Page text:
On Wednesday, Raila held a press conference, alleging that the Election system had been hacked and that the hacker had accessed the system as the late IEBC ICT manager Chris Msando who was assassinated just days to the election. The intruder entered the system server at the election tallying headquarters at the Bomas of Kenya. They told their supporters (roughly three-quarters of Kenyans) and the rest of Kenyans that those results being released by the elections body are fake and they are not going to accept them.

Kenyans were left wondering what will be next. Mom and the rest of the family back home in Busia started calling, asking me and my sister to go back home. They were worried about us.

Come yesterday, NASA held another press conference this time round telling Kenyans through Musalia Mudavadi, one of the NASA principals, the letter of demands they’ve sent the IEBC. Released copies to the media and other relevant authorities. Some of the contents of the letter was the unaltered results that showed that Raila as the victor with about 8M votes followed by Uhuru with 7M votes. They demanded that the IEBC declare Raila and his running mate Kalonzo Musyoka as the next President and Vice President of Kenya respectively.

Let’s wait and see how it all goes. IEBC said they will be announcing the President today, so ours is just to wait behind the tv and see who will be announced as the next President. If it’s not Raila what will happen? Will he follow the law and file a case, or what? And if it isn’t Uhuru being announced as the President what will he do? Will he congratulate Raila or what?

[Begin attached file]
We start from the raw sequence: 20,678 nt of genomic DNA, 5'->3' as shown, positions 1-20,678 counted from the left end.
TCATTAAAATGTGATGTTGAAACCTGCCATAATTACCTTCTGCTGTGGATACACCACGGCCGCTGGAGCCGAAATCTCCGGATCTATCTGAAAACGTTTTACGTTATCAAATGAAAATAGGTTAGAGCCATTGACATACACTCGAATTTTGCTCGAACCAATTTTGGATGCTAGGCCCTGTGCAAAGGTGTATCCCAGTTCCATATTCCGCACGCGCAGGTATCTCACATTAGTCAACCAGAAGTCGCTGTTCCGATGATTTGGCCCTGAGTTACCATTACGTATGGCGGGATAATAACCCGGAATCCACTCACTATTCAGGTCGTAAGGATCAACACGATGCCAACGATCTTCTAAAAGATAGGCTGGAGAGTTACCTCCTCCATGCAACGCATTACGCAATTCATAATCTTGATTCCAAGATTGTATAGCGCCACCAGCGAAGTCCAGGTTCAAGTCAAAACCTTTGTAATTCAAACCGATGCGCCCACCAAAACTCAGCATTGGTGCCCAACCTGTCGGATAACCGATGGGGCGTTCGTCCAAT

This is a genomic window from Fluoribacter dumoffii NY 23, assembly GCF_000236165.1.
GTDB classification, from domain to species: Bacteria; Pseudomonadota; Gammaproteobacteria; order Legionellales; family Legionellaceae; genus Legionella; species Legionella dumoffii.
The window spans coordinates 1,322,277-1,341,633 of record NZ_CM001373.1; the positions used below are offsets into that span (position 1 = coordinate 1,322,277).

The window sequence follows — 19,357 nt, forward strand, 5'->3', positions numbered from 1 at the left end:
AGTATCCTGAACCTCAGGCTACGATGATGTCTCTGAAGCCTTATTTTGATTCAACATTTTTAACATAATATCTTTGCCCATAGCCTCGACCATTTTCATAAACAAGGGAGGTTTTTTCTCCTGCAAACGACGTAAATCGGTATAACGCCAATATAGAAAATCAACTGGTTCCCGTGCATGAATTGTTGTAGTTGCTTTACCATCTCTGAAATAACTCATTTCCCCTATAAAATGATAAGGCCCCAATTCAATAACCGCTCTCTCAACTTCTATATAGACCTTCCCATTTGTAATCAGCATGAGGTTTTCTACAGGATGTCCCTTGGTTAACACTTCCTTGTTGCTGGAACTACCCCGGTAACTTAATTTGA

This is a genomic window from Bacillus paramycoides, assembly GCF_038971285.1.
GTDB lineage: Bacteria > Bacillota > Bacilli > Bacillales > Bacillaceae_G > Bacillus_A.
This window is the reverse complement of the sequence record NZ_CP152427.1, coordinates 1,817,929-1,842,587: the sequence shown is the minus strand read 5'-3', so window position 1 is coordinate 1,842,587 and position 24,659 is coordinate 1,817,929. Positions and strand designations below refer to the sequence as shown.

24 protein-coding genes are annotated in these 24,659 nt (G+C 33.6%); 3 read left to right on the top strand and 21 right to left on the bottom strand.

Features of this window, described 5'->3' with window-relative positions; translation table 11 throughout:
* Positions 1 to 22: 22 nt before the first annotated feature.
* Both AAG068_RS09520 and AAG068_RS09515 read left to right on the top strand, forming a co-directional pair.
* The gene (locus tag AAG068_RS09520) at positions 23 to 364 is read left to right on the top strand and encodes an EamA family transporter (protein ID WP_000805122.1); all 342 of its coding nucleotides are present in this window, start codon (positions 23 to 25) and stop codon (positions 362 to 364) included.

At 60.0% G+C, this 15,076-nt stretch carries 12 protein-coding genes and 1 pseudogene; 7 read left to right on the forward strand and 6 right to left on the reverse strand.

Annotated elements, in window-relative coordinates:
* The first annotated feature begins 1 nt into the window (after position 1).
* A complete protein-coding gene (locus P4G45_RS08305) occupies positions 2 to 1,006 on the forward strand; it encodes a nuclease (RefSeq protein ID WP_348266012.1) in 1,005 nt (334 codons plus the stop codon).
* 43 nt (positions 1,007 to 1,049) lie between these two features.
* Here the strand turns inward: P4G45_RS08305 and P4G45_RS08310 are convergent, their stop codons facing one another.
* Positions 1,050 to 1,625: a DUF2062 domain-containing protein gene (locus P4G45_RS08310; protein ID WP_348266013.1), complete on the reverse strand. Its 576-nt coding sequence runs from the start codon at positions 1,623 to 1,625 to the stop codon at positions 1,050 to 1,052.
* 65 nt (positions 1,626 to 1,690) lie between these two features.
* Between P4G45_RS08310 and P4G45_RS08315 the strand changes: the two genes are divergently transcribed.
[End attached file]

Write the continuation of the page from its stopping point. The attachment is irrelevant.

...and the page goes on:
How I wish I could get all the answers to my questions now! How I wish I could just go to sleep, wake up and find all this uncertainty gone. I just want to have a peaceful country where we the Citizens live in harmony with each other. Now you go out there in the streets and it’s just like life has stopped. No one is going to work. People are always in groups of three to ten, just murmuring. I never hear what they’re talking. If you get too close they look at you suspiciously. So I usually avoid eye contact and maintain streets I’m sure one or two people know me just to be safe. Will are living in scary times.

A deserted Street in Pipeline, Embakasi, Nairobi

 

Above all, I thank the Almighty God for the peace we are still enjoying, and hope tomorrow will be alright. Praying for the best even as we prepare for the worst.